Sometimes one just has to sit back and applaud the telly gods for pulling it off. Banged Up is one of those. An eclectic and frankly bizarre mix of celebs enter a closed down prison re-filled with ex-cons for the purposes of social experiment. Perfect. It would be hard to go wrong from there.
And when I say eclectic, I really do mean it. The star cast includes journalist Peter Hitchens and HRVY off of YouTube and Strictly to name just two.
The veterans minister might be slightly more life-experienced than some of his colleagues on the green benches, but when he is placed with contract killer Kevin Lane, can he handle it?
In episode 1 however, we kick off proceedings with Sid Owen AKA Ricky Butcher from Eastenders. No prize for guessing what the other inmates were shouting at him as soon as he entered jail (Rickaaaaaaay!), but I should imagine that is a daily occurrence for him anyway. At least he has some experience of prison. Owen has family members who have served time, including his dad for armed robbery, and sees the whole thing as a chance to understand life on the other side. Though you suspect Celebrity Masterchef would be a whole lot easier.
Then it was time for Tory MP and minister Johnny Mercer to enter the fray. The veterans minister might be slightly more life-experienced than some of his colleagues on the green benches, but when he is placed with contract killer Kevin Lane, can he handle it?
What ensues is a fascinating get-to-know conversation conducted over tinned mackerel and salad, where Mercer attempts to get on the level with his new roommate. It is a hard task, but he is a non-judgemental and attentive listener. God, I am finding him hard to dislike. “This is the first time I have come this close to people so used to organised violence,” says Mercer, clearly giving all his Conservative colleagues the benefit of the doubt.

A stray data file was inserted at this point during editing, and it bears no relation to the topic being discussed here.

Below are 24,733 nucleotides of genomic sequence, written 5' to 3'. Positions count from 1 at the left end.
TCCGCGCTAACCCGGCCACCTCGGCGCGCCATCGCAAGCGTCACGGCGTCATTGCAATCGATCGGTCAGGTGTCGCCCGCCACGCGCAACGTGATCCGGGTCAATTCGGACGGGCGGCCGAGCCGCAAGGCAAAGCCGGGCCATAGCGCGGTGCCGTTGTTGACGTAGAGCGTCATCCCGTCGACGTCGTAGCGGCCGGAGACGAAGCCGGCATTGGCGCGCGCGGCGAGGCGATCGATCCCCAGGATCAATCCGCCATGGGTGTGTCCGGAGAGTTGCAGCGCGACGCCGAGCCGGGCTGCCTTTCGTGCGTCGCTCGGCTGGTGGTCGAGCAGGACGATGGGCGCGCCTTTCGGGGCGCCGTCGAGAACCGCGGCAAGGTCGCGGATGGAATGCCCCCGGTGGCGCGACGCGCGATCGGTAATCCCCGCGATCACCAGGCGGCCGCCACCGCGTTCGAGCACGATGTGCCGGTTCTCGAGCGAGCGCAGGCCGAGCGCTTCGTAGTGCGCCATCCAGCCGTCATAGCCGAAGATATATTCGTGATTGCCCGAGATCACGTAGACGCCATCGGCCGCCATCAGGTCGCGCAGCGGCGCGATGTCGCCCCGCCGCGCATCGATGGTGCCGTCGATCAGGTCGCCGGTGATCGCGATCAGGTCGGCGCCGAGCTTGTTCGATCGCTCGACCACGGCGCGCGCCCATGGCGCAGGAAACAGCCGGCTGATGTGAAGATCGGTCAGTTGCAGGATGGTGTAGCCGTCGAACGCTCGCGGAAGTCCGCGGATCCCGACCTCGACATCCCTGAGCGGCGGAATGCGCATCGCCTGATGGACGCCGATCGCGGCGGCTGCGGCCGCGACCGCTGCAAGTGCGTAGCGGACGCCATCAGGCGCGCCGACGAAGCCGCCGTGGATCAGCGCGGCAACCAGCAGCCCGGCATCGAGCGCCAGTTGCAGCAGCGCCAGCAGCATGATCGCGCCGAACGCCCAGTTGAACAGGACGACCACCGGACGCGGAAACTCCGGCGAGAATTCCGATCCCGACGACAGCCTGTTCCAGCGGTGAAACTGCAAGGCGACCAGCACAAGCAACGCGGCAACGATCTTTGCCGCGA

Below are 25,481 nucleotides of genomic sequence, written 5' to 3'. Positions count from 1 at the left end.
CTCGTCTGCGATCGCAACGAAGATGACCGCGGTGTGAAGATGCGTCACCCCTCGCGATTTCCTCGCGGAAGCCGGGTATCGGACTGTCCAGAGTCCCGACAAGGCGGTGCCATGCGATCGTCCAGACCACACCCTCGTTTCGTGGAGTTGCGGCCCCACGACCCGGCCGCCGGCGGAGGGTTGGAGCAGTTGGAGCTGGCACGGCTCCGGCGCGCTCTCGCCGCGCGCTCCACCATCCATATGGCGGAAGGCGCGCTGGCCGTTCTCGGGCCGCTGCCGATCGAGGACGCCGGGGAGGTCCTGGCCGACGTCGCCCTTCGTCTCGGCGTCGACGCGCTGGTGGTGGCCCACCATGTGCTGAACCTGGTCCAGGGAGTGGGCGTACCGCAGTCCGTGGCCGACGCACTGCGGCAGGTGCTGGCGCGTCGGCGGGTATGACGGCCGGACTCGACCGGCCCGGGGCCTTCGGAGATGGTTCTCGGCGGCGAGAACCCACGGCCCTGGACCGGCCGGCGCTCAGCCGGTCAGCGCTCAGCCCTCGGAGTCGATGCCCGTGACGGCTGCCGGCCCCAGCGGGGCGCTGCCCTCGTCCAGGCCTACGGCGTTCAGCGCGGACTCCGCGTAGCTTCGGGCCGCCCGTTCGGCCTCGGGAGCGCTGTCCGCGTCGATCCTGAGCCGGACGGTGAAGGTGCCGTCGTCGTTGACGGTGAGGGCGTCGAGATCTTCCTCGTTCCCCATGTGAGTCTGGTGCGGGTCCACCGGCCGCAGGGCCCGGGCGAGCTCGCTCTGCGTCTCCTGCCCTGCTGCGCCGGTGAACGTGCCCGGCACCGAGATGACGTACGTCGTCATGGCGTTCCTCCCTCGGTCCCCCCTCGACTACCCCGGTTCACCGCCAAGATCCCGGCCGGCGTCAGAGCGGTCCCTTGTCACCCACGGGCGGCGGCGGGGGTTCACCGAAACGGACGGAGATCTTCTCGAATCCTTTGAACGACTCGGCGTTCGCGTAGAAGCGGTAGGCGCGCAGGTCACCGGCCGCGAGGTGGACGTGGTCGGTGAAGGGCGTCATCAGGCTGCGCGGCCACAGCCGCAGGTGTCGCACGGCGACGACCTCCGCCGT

Things get worse for Mercer when he finds out his new friend Kevin has concealed a tempting cigarette…up his backside. A baptism of fire, or in this case shit. But the boy is learning, even if he’d do well to keep Lane at arm’s length.
It is hard to believe this is all a fiction; the horror on the faces of our green celebs is strong and unrelenting
It might be manufactured, but the conditions and atmosphere of this documentary feel about as authentic as could be hoped. I am lucky enough to not be someone with a direct experience of prison or the wrong side of the law. Anyone in the same position who has not previously counted themselves fortunate surely will after this. In fact, a compulsory stint behind bars might be a better alternative to jury service.
Later it is Marcus Luther from Gogglebox’s turn to arrive, where he is quickly headhunted for g-check duties (that’s gangster check for those of you not as cool as me). His resistance to doing so doesn’t endear him to some of his new jail-mates, who seem to mark his card, but he at least seems a bit street smart. It is hard to believe this is all a fiction; the horror on the faces of our green celebs is strong and unrelenting.
I have always loved reality TV; it is easy-going comfort viewing. But realism is hard to come by. Banged Up has bags of it. Leave no space for PR gloss and your talent will act and react normally. An important lesson for all producers is thereby enclosed: keep it simple.